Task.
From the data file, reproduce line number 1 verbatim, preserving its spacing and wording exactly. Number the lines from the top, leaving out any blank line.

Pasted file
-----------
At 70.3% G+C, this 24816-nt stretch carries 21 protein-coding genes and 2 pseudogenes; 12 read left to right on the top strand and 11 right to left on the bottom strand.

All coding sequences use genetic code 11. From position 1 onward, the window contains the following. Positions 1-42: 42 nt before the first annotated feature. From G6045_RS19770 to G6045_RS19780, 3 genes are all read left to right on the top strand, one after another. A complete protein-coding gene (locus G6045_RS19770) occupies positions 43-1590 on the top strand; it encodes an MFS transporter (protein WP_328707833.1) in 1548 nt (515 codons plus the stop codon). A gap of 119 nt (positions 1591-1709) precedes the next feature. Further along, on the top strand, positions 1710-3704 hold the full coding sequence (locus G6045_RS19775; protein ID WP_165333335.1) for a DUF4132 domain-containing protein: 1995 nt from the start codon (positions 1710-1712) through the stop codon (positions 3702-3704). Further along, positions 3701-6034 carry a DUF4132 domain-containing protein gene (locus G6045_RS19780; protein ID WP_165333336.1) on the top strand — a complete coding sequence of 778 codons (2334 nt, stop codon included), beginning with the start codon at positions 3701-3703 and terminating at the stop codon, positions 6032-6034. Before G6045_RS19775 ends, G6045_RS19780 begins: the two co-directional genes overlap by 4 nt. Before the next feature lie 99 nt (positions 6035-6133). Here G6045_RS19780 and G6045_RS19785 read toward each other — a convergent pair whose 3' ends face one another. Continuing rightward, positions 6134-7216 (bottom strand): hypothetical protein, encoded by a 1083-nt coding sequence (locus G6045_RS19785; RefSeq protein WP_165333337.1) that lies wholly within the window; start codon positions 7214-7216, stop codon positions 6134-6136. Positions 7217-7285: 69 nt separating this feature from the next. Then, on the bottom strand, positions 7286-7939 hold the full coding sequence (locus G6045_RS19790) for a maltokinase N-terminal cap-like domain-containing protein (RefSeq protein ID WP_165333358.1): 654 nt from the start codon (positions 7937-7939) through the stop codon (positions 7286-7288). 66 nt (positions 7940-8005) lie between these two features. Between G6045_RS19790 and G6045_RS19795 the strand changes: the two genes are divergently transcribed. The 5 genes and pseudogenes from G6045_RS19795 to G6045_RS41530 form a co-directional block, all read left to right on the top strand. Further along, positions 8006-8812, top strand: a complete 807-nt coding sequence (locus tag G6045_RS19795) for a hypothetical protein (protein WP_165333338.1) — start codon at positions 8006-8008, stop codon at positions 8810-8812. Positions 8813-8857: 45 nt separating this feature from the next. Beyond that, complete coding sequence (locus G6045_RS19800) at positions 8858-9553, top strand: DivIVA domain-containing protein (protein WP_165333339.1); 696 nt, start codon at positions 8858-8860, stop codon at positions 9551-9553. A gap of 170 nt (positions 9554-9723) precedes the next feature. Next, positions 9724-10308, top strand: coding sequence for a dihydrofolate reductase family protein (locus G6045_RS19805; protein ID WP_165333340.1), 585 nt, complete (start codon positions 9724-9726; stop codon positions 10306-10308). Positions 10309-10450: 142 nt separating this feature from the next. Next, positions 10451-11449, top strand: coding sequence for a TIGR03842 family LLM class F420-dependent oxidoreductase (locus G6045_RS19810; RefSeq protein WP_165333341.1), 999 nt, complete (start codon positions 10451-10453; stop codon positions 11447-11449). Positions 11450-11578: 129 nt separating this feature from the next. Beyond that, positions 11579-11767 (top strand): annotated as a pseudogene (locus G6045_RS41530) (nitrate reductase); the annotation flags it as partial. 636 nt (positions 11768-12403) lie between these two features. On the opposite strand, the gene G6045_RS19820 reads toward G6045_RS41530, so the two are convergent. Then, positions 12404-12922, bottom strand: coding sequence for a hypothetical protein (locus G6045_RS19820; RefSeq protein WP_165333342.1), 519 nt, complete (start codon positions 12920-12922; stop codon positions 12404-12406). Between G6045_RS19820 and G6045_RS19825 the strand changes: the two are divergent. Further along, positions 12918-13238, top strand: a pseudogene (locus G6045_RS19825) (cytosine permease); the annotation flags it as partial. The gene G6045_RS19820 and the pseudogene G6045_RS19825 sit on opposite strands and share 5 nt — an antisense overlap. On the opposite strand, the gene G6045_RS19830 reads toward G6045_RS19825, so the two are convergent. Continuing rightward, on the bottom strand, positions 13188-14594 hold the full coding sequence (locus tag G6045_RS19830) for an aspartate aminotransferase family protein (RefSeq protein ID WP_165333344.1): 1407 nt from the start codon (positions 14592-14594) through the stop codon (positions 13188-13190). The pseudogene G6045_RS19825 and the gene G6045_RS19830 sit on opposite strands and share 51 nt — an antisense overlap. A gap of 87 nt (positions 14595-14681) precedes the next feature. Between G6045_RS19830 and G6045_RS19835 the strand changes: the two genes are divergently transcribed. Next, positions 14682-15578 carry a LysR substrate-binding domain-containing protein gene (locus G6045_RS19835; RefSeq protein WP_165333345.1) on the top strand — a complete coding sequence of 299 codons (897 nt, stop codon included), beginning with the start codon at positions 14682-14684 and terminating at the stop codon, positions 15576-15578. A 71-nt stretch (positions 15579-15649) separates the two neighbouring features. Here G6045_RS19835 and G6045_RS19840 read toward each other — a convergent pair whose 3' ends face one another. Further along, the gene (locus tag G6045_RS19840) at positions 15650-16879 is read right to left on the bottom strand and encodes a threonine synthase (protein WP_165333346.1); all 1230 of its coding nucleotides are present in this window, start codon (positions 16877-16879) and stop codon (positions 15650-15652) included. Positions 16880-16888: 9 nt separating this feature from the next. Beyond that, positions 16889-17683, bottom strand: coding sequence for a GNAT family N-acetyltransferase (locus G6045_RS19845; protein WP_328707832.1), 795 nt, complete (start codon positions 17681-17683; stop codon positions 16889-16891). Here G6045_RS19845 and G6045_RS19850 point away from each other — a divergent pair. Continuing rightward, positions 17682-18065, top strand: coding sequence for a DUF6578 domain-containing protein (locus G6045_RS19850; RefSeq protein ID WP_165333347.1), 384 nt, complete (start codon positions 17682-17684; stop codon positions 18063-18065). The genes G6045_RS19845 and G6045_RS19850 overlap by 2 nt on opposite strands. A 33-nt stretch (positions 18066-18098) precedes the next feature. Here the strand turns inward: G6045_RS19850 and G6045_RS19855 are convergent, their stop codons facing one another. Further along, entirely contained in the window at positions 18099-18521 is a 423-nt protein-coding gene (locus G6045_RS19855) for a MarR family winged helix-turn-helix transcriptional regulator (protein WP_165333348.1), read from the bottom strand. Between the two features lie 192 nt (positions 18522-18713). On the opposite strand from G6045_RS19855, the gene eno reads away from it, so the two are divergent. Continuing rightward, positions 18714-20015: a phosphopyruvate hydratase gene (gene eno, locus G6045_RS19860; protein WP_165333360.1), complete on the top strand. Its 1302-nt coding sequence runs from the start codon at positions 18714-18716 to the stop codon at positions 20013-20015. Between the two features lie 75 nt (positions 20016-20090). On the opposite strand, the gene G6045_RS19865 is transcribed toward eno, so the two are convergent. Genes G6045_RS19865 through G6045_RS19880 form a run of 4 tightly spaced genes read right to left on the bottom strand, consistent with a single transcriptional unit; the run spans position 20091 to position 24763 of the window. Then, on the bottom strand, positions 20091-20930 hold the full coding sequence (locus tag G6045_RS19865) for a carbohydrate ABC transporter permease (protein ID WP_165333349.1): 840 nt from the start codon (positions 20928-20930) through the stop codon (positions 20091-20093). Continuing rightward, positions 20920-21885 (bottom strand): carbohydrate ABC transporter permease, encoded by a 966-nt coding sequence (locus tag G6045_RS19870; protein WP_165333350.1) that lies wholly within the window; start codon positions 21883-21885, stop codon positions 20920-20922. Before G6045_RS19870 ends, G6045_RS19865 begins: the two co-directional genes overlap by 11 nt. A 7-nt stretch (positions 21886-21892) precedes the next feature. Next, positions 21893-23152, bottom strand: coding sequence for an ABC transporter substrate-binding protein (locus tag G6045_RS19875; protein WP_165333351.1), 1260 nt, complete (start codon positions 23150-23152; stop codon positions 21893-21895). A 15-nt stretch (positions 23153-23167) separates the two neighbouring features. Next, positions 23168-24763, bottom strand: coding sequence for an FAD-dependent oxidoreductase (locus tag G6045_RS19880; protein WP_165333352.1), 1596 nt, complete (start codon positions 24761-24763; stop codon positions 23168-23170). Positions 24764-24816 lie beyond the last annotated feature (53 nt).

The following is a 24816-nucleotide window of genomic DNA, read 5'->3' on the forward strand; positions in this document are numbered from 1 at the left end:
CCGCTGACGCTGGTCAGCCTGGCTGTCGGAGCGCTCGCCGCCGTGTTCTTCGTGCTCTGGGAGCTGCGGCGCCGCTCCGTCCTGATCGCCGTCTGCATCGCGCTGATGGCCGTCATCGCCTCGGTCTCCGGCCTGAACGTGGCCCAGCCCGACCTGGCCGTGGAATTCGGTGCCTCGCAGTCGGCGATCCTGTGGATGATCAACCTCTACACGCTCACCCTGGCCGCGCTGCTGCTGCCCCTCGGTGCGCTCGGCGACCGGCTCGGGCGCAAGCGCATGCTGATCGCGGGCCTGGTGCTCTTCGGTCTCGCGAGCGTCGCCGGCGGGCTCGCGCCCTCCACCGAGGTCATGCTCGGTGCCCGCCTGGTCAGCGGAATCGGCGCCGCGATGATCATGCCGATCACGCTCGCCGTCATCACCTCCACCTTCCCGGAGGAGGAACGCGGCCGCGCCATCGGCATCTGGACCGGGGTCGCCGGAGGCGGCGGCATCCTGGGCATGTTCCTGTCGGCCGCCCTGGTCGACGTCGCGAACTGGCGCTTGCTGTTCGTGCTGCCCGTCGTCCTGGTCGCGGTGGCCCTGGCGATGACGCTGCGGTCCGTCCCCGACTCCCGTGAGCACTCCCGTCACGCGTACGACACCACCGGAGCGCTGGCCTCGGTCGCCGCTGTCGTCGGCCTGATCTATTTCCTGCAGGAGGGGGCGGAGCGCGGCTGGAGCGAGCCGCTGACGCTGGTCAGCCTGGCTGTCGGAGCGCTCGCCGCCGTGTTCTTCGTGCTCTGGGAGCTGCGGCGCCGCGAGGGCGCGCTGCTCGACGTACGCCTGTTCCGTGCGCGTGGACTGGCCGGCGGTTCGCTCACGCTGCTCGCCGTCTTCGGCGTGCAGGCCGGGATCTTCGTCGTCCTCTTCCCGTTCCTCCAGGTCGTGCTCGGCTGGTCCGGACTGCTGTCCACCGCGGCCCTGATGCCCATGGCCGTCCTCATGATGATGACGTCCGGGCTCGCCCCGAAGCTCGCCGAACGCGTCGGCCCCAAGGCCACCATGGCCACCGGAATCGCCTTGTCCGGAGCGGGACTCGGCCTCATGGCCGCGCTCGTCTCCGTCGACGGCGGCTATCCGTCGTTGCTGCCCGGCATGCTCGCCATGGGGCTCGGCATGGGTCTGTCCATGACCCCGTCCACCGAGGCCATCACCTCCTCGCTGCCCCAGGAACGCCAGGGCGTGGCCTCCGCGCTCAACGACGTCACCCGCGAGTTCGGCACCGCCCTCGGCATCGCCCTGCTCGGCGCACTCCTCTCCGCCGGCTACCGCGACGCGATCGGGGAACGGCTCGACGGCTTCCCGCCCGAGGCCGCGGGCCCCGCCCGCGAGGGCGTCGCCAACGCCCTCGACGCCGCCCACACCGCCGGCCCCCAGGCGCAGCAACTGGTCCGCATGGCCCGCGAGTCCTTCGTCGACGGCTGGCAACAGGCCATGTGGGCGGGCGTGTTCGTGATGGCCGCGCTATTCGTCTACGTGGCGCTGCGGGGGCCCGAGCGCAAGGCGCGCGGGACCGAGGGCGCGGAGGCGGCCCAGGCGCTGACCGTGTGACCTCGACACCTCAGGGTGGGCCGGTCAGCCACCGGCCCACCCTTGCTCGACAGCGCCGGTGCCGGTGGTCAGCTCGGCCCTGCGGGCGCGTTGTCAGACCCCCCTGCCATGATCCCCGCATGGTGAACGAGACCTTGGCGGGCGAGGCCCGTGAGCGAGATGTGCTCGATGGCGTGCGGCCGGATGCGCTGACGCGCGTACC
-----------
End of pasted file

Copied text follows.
At 70.3% G+C, this 24816-nt stretch carries 21 protein-coding genes and 2 pseudogenes; 12 read left to right on the top strand and 11 right to left on the bottom strand.